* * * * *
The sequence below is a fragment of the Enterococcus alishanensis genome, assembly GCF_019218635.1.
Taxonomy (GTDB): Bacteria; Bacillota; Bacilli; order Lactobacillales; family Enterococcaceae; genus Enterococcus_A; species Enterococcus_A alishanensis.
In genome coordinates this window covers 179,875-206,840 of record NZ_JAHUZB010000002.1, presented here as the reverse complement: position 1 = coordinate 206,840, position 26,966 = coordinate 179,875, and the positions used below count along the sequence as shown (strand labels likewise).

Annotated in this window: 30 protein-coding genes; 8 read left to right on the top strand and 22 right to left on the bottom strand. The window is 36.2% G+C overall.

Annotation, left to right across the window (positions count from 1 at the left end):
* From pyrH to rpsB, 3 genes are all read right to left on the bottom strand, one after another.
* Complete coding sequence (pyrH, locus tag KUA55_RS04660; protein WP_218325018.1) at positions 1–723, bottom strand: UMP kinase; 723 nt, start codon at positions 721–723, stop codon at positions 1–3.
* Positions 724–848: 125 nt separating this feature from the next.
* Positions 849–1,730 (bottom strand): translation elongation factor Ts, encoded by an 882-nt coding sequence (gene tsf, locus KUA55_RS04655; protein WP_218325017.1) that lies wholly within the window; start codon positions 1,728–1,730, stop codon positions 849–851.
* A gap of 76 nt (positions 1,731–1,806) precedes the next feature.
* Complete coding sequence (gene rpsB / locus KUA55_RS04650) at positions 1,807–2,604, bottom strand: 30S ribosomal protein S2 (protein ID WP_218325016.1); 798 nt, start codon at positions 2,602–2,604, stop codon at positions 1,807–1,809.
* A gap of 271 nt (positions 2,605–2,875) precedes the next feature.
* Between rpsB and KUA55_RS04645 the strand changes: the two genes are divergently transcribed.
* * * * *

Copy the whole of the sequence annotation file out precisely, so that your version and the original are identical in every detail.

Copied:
The sequence below is a fragment of the Enterococcus alishanensis genome, assembly GCF_019218635.1.
Taxonomy (GTDB): Bacteria; Bacillota; Bacilli; order Lactobacillales; family Enterococcaceae; genus Enterococcus_A; species Enterococcus_A alishanensis.
In genome coordinates this window covers 179,875-206,840 of record NZ_JAHUZB010000002.1, presented here as the reverse complement: position 1 = coordinate 206,840, position 26,966 = coordinate 179,875, and the positions used below count along the sequence as shown (strand labels likewise).

Annotated in this window: 30 protein-coding genes; 8 read left to right on the top strand and 22 right to left on the bottom strand. The window is 36.2% G+C overall.

Annotation, left to right across the window (positions count from 1 at the left end):
* From pyrH to rpsB, 3 genes are all read right to left on the bottom strand, one after another.
* Complete coding sequence (pyrH, locus tag KUA55_RS04660; protein WP_218325018.1) at positions 1–723, bottom strand: UMP kinase; 723 nt, start codon at positions 721–723, stop codon at positions 1–3.
* Positions 724–848: 125 nt separating this feature from the next.
* Positions 849–1,730 (bottom strand): translation elongation factor Ts, encoded by an 882-nt coding sequence (gene tsf, locus KUA55_RS04655; protein WP_218325017.1) that lies wholly within the window; start codon positions 1,728–1,730, stop codon positions 849–851.
* A gap of 76 nt (positions 1,731–1,806) precedes the next feature.
* Complete coding sequence (gene rpsB / locus KUA55_RS04650) at positions 1,807–2,604, bottom strand: 30S ribosomal protein S2 (protein ID WP_218325016.1); 798 nt, start codon at positions 2,602–2,604, stop codon at positions 1,807–1,809.
* A gap of 271 nt (positions 2,605–2,875) precedes the next feature.
* Between rpsB and KUA55_RS04645 the strand changes: the two genes are divergently transcribed.